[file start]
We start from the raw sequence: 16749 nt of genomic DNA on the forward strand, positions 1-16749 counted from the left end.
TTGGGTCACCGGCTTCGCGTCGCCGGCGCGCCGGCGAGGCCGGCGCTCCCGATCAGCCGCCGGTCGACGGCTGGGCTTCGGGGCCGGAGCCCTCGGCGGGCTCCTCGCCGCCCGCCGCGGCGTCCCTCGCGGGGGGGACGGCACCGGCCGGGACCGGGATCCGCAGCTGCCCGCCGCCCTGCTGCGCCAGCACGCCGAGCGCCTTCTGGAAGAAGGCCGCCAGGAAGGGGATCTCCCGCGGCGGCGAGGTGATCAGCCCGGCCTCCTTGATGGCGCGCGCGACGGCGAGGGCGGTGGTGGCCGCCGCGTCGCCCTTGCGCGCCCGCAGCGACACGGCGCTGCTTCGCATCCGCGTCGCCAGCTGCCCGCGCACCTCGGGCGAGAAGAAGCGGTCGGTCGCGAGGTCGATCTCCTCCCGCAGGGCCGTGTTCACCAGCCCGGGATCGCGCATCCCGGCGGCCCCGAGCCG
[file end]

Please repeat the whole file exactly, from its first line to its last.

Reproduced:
We start from the raw sequence: 16749 nt of genomic DNA on the forward strand, positions 1-16749 counted from the left end.
TTGGGTCACCGGCTTCGCGTCGCCGGCGCGCCGGCGAGGCCGGCGCTCCCGATCAGCCGCCGGTCGACGGCTGGGCTTCGGGGCCGGAGCCCTCGGCGGGCTCCTCGCCGCCCGCCGCGGCGTCCCTCGCGGGGGGGACGGCACCGGCCGGGACCGGGATCCGCAGCTGCCCGCCGCCCTGCTGCGCCAGCACGCCGAGCGCCTTCTGGAAGAAGGCCGCCAGGAAGGGGATCTCCCGCGGCGGCGAGGTGATCAGCCCGGCCTCCTTGATGGCGCGCGCGACGGCGAGGGCGGTGGTGGCCGCCGCGTCGCCCTTGCGCGCCCGCAGCGACACGGCGCTGCTTCGCATCCGCGTCGCCAGCTGCCCGCGCACCTCGGGCGAGAAGAAGCGGTCGGTCGCGAGGTCGATCTCCTCCCGCAGGGCCGTGTTCACCAGCCCGGGATCGCGCATCCCGGCGGCCCCGAGCCG